Here's to Hoping….
I will not fulfill my duty as an objective reporter at the upcoming Democratic National Convention in Denver. I go as an observer, as an American, like so many Americans throughout the country, who has been inspired and encouraged by Barack Obama's platform of hope. I am aware of the dangers that lay in such a platform; a presidential candidacy cannot be built solely atop a noun, just as a war cannot be fought against a noun.
But let us not discredit Obama's call to the audacity of hope. In his candidacy thus far, he has made American politics better. He has restored a sense of involvement and excitement that for many, Democrats especially, was lost in politics on the morning of June 5, 1968, with the assassination of Robert Kennedy. Obama's candidacy has already extended past our shores. In Berlin, he stood before the biggest crowd of his entire campaign, not far from where the Berlin wall once divided a city. "The walls between the countries with the most and those with the least cannot stand," he said. "The walls between races and tribes, natives and immigrants, Christian and Muslim and Jew cannot stand."
We live in an age of separation, an era of walls. And in such a time, hope, though only a noun, is a very powerful one. Hope has inspired more Americans to vote in the Democratic primaries than ever before, it has already begun the not-so-long-ago futile task of tearing down walls – between nations, religions, parties and people. It is my own sense of hope that draws me to this Convention. My hope for the audacity of hope.
McCain has zeroed in on Obama's celebrity, equating him with America's most superficial tastes and interests. But isn't that what we need in American politics? A candidate who can mobilize the masses into political action and interest? Our founding notion of democracy depends on such involvement from the people. Politics have reached an age of public un-involvement, and it has failed us. The public majority has disowned our most recent administration, with a simple disclaimer: "We didn't vote for him." But that is at the very core of a democracy. In principle, this is a government by and for the people. We sacrifice that privilege by not going to the polls, but more importantly we fail democracy, we fail this country's founding doctrine.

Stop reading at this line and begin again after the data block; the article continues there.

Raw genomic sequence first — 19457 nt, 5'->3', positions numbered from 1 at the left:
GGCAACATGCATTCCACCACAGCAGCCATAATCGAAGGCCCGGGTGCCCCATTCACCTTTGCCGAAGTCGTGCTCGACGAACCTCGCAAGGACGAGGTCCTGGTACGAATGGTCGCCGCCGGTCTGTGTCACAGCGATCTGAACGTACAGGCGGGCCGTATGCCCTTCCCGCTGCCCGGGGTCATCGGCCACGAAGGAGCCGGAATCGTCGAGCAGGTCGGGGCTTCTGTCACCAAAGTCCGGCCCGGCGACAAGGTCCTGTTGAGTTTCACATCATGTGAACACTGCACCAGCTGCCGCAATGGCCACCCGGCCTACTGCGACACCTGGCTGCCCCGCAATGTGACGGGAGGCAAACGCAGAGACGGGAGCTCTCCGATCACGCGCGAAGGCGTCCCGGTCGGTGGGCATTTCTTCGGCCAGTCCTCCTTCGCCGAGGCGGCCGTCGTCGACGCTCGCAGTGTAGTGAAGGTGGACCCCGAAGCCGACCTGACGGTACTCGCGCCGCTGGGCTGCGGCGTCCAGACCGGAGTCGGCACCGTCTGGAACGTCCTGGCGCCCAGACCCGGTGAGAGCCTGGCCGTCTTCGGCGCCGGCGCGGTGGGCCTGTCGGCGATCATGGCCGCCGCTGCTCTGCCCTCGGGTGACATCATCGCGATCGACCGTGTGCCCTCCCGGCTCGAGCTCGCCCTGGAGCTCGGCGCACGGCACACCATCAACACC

Honestly, I don't fault the American public. I acknowledge the seeming futility of mounting any sort of excitement for any politician in my lifetime thus far. For decades, far too many Americans have sat at home, frustrated, or unable or unwilling to choose between two, white-haired, white-skinned, talking heads. And I can't blame any one of them.
This is at the crux of Barack's call to the audacity of hope; an audacity of restored faith in American politics; a celebrity, that however superficial, is paramount to the success of our political system: public involvement. A candidate that is truly, we hope, for and by the people. That said, over this coming week, Obama will officially receive the Democratic nomination for President of the United States. Only time will tell, whether this celebrity is worthy of our hope.